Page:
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# CoG Height Measurement: Weight transfer is negligible on raising height from one end of the vehicle.

## CoG Height Measurement: Weight transfer is negligible on raising height from one end of the vehicle.

(OP)
Hi

This is the 1st time I am measuring CoG of a vehicle.

Method Followed:

1. All fluids filled.
2. All 4 suspension locked.
3. Load calculated at 4 wheels before raising the height from front.
4. Height of the vehicle lifted from front axle hard points (Not tires).
5. Weight calculated on the rear wheels kept on 2 Load cells.

Problem:

Load Cell values for Weight on Rear wheels is showing same when raised at 180 mm & 760 mm from front and in between these two heights weight is varying randomly.
Value on the load cell before and after raising the vehicle is same and on increasing the height upto a limit & further the weight on rear wheels is reducing.
What can be the possible reason for this?

PS: I got the load cell checked, it is working perfectly fine.

TIA

### RE: CoG Height Measurement: Weight transfer is negligible on raising height from one end of the vehicle.

How long is the vehicle?

### RE: CoG Height Measurement: Weight transfer is negligible on raising height from one end of the vehicle.

(OP)
Length of the vehicle: 4.5 Metres
Wheel Base: 2750
Image attached with the data captured for different heights.

### RE: CoG Height Measurement: Weight transfer is negligible on raising height from one end of the vehicle.

What provisions did you make in your test rig to reduce/eliminate side loading when the projected wheelbsse gets shorter as one end is raised?
And similarly protect the load cells?

Since the front pair goes to zero when the front is raised, I'm guessing the load cells are left sitting on the floor.
Are you using a floor jack under the "front axle" ?

### RE: CoG Height Measurement: Weight transfer is negligible on raising height from one end of the vehicle.

Pythagoras says that your CG isn't moving very far.

27502 >>> 1802

27502 >> 7602

### RE: CoG Height Measurement: Weight transfer is negligible on raising height from one end of the vehicle.

The axle hardpoints move aft relative to the contact patch of the tires. Unless you put the load cell on the rear axles, you are complicating the c.g. calculation. Why would you not block up load cells and lower the front axle onto them?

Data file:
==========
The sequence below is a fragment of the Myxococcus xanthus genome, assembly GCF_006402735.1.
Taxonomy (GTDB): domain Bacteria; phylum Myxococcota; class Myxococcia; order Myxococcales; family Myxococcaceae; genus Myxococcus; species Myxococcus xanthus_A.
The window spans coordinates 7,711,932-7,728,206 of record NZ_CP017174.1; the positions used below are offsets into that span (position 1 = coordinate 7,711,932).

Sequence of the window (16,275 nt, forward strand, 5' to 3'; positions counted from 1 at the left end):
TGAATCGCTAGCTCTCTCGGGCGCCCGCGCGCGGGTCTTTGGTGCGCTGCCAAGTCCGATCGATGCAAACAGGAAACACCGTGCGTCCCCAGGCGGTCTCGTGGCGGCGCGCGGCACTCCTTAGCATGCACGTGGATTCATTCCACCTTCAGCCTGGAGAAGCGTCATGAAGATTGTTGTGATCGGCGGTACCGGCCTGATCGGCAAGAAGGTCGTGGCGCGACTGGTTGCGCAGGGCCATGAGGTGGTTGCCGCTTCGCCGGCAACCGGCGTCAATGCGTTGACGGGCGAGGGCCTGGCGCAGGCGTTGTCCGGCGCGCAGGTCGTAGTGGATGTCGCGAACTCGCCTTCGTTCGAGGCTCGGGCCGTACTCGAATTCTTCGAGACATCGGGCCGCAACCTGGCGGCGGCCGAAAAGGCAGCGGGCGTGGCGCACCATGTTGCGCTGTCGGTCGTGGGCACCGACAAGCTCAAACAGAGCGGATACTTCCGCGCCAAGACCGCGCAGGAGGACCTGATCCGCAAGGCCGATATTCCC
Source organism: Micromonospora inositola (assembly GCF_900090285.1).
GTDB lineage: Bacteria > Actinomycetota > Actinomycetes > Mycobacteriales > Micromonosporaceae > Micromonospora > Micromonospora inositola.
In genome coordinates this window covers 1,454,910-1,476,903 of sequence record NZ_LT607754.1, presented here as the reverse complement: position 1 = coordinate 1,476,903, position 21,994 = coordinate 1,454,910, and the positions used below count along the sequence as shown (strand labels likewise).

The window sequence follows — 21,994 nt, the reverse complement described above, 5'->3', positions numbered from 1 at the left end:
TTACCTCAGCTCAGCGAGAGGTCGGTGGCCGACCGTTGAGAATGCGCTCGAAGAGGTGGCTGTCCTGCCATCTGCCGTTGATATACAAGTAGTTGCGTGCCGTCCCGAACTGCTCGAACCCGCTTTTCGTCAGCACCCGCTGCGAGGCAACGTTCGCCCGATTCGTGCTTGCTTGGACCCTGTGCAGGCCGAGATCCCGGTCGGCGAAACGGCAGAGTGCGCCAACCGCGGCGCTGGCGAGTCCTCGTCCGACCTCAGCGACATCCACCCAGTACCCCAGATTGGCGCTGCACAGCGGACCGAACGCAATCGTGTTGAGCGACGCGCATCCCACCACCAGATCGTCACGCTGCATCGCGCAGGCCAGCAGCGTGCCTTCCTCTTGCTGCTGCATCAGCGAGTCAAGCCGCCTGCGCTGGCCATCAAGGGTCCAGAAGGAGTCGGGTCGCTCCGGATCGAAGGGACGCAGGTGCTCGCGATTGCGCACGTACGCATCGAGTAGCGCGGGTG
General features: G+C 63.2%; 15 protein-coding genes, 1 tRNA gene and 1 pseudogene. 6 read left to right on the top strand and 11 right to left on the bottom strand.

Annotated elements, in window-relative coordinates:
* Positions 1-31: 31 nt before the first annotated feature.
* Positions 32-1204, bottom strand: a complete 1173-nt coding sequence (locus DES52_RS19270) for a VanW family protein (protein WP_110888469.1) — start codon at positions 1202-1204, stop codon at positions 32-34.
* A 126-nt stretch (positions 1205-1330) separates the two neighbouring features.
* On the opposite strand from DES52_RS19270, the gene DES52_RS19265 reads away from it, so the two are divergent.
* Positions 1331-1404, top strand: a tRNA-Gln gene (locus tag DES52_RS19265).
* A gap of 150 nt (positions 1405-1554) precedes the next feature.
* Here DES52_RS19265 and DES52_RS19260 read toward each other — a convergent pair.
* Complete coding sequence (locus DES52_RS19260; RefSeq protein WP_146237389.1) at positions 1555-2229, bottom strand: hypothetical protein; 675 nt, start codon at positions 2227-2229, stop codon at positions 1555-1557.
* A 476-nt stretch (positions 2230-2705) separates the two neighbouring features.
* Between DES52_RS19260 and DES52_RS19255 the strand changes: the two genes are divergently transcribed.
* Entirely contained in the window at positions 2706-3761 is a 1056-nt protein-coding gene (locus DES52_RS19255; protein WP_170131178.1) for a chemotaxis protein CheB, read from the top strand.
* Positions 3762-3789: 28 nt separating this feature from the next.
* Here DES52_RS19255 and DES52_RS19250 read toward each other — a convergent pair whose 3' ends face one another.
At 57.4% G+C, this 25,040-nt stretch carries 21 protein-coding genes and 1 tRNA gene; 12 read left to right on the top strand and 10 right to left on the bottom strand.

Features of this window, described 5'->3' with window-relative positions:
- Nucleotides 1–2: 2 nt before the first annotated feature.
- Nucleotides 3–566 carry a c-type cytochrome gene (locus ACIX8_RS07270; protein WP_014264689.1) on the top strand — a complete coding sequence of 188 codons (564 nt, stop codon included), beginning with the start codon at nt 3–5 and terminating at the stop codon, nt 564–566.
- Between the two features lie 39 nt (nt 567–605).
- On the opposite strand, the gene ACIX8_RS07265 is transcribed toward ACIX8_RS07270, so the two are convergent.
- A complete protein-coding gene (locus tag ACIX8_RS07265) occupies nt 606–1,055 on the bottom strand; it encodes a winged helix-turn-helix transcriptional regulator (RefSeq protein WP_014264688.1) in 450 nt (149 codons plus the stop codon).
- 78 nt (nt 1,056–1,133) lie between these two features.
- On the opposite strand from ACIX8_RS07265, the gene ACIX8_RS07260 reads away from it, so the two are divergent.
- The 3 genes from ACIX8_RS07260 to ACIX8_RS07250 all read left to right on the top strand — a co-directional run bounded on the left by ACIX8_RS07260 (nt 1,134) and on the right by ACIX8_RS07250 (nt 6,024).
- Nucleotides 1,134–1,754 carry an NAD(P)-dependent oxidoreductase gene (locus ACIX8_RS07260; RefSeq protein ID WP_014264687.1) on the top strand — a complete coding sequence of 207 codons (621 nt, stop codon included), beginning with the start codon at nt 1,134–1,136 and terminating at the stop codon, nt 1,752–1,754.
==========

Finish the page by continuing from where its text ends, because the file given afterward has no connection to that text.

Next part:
### RE: CoG Height Measurement: Weight transfer is negligible on raising height from one end of the vehicle.

Why are you trying to measure the weight transfer this way?

### RE: CoG Height Measurement: Weight transfer is negligible on raising height from one end of the vehicle.

It is a clever way to determine Center of Gravity height. When it works.

### RE: CoG Height Measurement: Weight transfer is negligible on raising height from one end of the vehicle.

Check how sensitive your load cells are to moment loads by rolling the car an inch or two back and forth.

### RE: CoG Height Measurement: Weight transfer is negligible on raising height from one end of the vehicle.

You say the suspension was "locked", which I took to meant the springs/shocks etc. But, did you mean you applied brakes on all 4 wheels to prevent wheel rotation? If you jacked from the hard point (axle) of one end, the opposite end (with locked brakes) would drag slightly across the load cell, which might compromise the reading from the cell.

### RE: CoG Height Measurement: Weight transfer is negligible on raising height from one end of the vehicle.

btrueblood has explained what I suspect is the cause of the problem.

Jack the car up, and center each load cell under the contact patch as accurately as possible. Tightly block both rear wheels in place (in both directions) and then do your lifting with all brakes released.

### RE: CoG Height Measurement: Weight transfer is negligible on raising height from one end of the vehicle.

(OP)

We were facing the following 2 problems:

1. The way vehicle was lifted had some issue, after a point the whole vehicle started lifting up like a cantilever beam.
Now, at every height we put down the front wheels on Wooden blocks and then measure weight. The varying weight with height seems logical now (Weight on rear wheels increase with increase in height).
2. The rear wheels were not positioned properly on the load cell as rightly pointed out by @btrueblood (Thanks a lot).

We also repeated the activity by lifting the vehicle from the rear and measuring weight on the front wheels.

We got CG values in the tolerance range of +/- 10 mm that is acceptable to our requirement.

Thanks
Pratik Shukla

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